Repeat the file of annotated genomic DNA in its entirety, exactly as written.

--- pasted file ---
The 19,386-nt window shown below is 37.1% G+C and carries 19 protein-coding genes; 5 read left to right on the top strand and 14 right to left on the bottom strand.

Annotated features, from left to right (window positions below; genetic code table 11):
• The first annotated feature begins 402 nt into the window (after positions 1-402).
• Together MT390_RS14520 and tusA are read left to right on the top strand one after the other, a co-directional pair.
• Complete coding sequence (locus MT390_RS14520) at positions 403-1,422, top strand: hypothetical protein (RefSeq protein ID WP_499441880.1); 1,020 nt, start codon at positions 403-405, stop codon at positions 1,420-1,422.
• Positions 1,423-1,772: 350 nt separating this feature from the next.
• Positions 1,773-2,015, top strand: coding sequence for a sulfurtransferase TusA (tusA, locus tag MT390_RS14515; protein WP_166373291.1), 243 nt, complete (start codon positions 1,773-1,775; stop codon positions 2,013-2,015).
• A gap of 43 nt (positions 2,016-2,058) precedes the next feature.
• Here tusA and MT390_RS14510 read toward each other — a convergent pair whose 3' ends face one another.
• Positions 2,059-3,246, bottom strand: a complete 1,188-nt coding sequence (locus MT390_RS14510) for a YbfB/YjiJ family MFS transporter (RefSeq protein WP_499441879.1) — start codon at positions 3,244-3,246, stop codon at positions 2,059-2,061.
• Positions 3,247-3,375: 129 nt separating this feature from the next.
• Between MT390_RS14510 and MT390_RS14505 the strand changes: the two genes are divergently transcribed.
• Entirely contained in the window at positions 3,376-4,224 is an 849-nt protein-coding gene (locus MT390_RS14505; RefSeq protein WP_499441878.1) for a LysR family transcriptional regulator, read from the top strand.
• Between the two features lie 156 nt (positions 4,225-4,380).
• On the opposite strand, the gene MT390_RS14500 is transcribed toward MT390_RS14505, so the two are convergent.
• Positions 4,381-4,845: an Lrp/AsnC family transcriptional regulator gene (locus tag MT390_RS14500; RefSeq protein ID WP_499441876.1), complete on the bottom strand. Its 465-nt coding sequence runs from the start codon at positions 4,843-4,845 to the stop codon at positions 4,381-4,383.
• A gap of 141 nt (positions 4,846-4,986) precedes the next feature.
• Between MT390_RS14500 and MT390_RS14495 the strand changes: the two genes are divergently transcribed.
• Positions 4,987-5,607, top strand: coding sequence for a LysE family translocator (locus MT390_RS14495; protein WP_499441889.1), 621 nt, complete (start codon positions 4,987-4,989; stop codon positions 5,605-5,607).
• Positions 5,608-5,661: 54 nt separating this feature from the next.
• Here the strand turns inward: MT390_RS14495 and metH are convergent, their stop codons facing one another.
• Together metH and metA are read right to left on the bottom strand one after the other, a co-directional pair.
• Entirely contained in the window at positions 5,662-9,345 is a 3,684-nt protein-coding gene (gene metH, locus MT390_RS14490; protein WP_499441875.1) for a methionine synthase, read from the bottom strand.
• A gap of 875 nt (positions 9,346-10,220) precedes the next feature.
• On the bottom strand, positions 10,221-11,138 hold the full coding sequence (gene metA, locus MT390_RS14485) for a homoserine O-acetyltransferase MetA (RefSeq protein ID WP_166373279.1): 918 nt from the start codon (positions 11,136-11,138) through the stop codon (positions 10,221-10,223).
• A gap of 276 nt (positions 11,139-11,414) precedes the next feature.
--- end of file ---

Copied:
The 19,386-nt window shown below is 37.1% G+C and carries 19 protein-coding genes; 5 read left to right on the top strand and 14 right to left on the bottom strand.

Annotated features, from left to right (window positions below; genetic code table 11):
• The first annotated feature begins 402 nt into the window (after positions 1-402).
• Together MT390_RS14520 and tusA are read left to right on the top strand one after the other, a co-directional pair.
• Complete coding sequence (locus MT390_RS14520) at positions 403-1,422, top strand: hypothetical protein (RefSeq protein ID WP_499441880.1); 1,020 nt, start codon at positions 403-405, stop codon at positions 1,420-1,422.
• Positions 1,423-1,772: 350 nt separating this feature from the next.
• Positions 1,773-2,015, top strand: coding sequence for a sulfurtransferase TusA (tusA, locus tag MT390_RS14515; protein WP_166373291.1), 243 nt, complete (start codon positions 1,773-1,775; stop codon positions 2,013-2,015).
• A gap of 43 nt (positions 2,016-2,058) precedes the next feature.
• Here tusA and MT390_RS14510 read toward each other — a convergent pair whose 3' ends face one another.
• Positions 2,059-3,246, bottom strand: a complete 1,188-nt coding sequence (locus MT390_RS14510) for a YbfB/YjiJ family MFS transporter (RefSeq protein WP_499441879.1) — start codon at positions 3,244-3,246, stop codon at positions 2,059-2,061.
• Positions 3,247-3,375: 129 nt separating this feature from the next.
• Between MT390_RS14510 and MT390_RS14505 the strand changes: the two genes are divergently transcribed.
• Entirely contained in the window at positions 3,376-4,224 is an 849-nt protein-coding gene (locus MT390_RS14505; RefSeq protein WP_499441878.1) for a LysR family transcriptional regulator, read from the top strand.
• Between the two features lie 156 nt (positions 4,225-4,380).
• On the opposite strand, the gene MT390_RS14500 is transcribed toward MT390_RS14505, so the two are convergent.
• Positions 4,381-4,845: an Lrp/AsnC family transcriptional regulator gene (locus tag MT390_RS14500; RefSeq protein ID WP_499441876.1), complete on the bottom strand. Its 465-nt coding sequence runs from the start codon at positions 4,843-4,845 to the stop codon at positions 4,381-4,383.
• A gap of 141 nt (positions 4,846-4,986) precedes the next feature.
• Between MT390_RS14500 and MT390_RS14495 the strand changes: the two genes are divergently transcribed.
• Positions 4,987-5,607, top strand: coding sequence for a LysE family translocator (locus MT390_RS14495; protein WP_499441889.1), 621 nt, complete (start codon positions 4,987-4,989; stop codon positions 5,605-5,607).
• Positions 5,608-5,661: 54 nt separating this feature from the next.
• Here the strand turns inward: MT390_RS14495 and metH are convergent, their stop codons facing one another.
• Together metH and metA are read right to left on the bottom strand one after the other, a co-directional pair.
• Entirely contained in the window at positions 5,662-9,345 is a 3,684-nt protein-coding gene (gene metH, locus MT390_RS14490; protein WP_499441875.1) for a methionine synthase, read from the bottom strand.
• A gap of 875 nt (positions 9,346-10,220) precedes the next feature.
• On the bottom strand, positions 10,221-11,138 hold the full coding sequence (gene metA, locus MT390_RS14485) for a homoserine O-acetyltransferase MetA (RefSeq protein ID WP_166373279.1): 918 nt from the start codon (positions 11,136-11,138) through the stop codon (positions 10,221-10,223).
• A gap of 276 nt (positions 11,139-11,414) precedes the next feature.